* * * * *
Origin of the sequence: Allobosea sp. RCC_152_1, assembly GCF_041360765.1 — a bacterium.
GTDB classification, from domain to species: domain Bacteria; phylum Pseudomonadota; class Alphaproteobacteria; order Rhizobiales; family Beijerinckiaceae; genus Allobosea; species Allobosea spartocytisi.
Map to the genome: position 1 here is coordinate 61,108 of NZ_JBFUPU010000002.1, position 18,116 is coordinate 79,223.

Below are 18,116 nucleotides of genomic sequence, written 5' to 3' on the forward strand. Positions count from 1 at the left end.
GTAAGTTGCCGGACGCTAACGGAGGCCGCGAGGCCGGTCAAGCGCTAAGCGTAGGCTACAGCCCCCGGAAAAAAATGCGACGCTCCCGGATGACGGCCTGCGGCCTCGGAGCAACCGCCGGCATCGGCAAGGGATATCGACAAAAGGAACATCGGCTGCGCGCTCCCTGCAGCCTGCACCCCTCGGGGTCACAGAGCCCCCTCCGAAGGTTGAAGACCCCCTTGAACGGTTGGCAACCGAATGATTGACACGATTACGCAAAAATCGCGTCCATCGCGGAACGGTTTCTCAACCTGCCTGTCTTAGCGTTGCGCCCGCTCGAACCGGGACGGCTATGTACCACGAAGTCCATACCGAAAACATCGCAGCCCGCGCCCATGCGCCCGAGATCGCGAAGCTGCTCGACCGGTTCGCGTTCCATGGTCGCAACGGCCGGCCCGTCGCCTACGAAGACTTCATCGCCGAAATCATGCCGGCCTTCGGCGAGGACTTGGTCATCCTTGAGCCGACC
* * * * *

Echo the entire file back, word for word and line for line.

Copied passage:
Origin of the sequence: Allobosea sp. RCC_152_1, assembly GCF_041360765.1 — a bacterium.
GTDB classification, from domain to species: domain Bacteria; phylum Pseudomonadota; class Alphaproteobacteria; order Rhizobiales; family Beijerinckiaceae; genus Allobosea; species Allobosea spartocytisi.
Map to the genome: position 1 here is coordinate 61,108 of NZ_JBFUPU010000002.1, position 18,116 is coordinate 79,223.

Below are 18,116 nucleotides of genomic sequence, written 5' to 3' on the forward strand. Positions count from 1 at the left end.
GTAAGTTGCCGGACGCTAACGGAGGCCGCGAGGCCGGTCAAGCGCTAAGCGTAGGCTACAGCCCCCGGAAAAAAATGCGACGCTCCCGGATGACGGCCTGCGGCCTCGGAGCAACCGCCGGCATCGGCAAGGGATATCGACAAAAGGAACATCGGCTGCGCGCTCCCTGCAGCCTGCACCCCTCGGGGTCACAGAGCCCCCTCCGAAGGTTGAAGACCCCCTTGAACGGTTGGCAACCGAATGATTGACACGATTACGCAAAAATCGCGTCCATCGCGGAACGGTTTCTCAACCTGCCTGTCTTAGCGTTGCGCCCGCTCGAACCGGGACGGCTATGTACCACGAAGTCCATACCGAAAACATCGCAGCCCGCGCCCATGCGCCCGAGATCGCGAAGCTGCTCGACCGGTTCGCGTTCCATGGTCGCAACGGCCGGCCCGTCGCCTACGAAGACTTCATCGCCGAAATCATGCCGGCCTTCGGCGAGGACTTGGTCATCCTTGAGCCGACC